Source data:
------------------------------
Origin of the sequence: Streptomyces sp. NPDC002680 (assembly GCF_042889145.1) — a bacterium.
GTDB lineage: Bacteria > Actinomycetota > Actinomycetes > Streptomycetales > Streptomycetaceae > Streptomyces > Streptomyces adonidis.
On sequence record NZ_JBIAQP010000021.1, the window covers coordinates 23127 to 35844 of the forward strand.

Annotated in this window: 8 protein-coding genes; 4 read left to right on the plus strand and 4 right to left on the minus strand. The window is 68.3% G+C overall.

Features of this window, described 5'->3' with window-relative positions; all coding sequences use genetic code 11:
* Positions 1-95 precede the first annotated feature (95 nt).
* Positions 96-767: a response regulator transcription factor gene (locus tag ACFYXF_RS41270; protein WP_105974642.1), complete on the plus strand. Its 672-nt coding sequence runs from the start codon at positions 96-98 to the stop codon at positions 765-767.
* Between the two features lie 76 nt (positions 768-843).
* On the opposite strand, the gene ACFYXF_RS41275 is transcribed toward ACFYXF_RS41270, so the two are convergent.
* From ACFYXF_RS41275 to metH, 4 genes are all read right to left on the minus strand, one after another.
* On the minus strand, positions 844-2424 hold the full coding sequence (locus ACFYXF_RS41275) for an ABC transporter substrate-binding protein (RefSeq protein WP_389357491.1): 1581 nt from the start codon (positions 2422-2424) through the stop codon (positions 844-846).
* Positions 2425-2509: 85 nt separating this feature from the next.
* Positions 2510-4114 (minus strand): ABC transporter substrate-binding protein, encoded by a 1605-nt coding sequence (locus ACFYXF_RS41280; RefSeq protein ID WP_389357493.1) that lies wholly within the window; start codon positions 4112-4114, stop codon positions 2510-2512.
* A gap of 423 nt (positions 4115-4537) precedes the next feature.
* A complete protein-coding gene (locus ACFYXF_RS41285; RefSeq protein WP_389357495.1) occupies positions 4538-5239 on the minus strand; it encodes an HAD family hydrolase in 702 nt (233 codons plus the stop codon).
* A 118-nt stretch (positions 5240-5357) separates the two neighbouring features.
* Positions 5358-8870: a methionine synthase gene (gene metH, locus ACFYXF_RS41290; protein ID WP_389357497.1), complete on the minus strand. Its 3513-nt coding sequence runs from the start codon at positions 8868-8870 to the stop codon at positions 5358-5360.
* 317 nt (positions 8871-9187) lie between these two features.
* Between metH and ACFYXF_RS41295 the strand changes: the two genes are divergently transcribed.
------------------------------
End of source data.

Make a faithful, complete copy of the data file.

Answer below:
Origin of the sequence: Streptomyces sp. NPDC002680 (assembly GCF_042889145.1) — a bacterium.
GTDB lineage: Bacteria > Actinomycetota > Actinomycetes > Streptomycetales > Streptomycetaceae > Streptomyces > Streptomyces adonidis.
On sequence record NZ_JBIAQP010000021.1, the window covers coordinates 23127 to 35844 of the forward strand.

Annotated in this window: 8 protein-coding genes; 4 read left to right on the plus strand and 4 right to left on the minus strand. The window is 68.3% G+C overall.

Features of this window, described 5'->3' with window-relative positions; all coding sequences use genetic code 11:
* Positions 1-95 precede the first annotated feature (95 nt).
* Positions 96-767: a response regulator transcription factor gene (locus tag ACFYXF_RS41270; protein WP_105974642.1), complete on the plus strand. Its 672-nt coding sequence runs from the start codon at positions 96-98 to the stop codon at positions 765-767.
* Between the two features lie 76 nt (positions 768-843).
* On the opposite strand, the gene ACFYXF_RS41275 is transcribed toward ACFYXF_RS41270, so the two are convergent.
* From ACFYXF_RS41275 to metH, 4 genes are all read right to left on the minus strand, one after another.
* On the minus strand, positions 844-2424 hold the full coding sequence (locus ACFYXF_RS41275) for an ABC transporter substrate-binding protein (RefSeq protein WP_389357491.1): 1581 nt from the start codon (positions 2422-2424) through the stop codon (positions 844-846).
* Positions 2425-2509: 85 nt separating this feature from the next.
* Positions 2510-4114 (minus strand): ABC transporter substrate-binding protein, encoded by a 1605-nt coding sequence (locus ACFYXF_RS41280; RefSeq protein ID WP_389357493.1) that lies wholly within the window; start codon positions 4112-4114, stop codon positions 2510-2512.
* A gap of 423 nt (positions 4115-4537) precedes the next feature.
* A complete protein-coding gene (locus ACFYXF_RS41285; RefSeq protein WP_389357495.1) occupies positions 4538-5239 on the minus strand; it encodes an HAD family hydrolase in 702 nt (233 codons plus the stop codon).
* A 118-nt stretch (positions 5240-5357) separates the two neighbouring features.
* Positions 5358-8870: a methionine synthase gene (gene metH, locus ACFYXF_RS41290; protein ID WP_389357497.1), complete on the minus strand. Its 3513-nt coding sequence runs from the start codon at positions 8868-8870 to the stop codon at positions 5358-5360.
* 317 nt (positions 8871-9187) lie between these two features.
* Between metH and ACFYXF_RS41295 the strand changes: the two genes are divergently transcribed.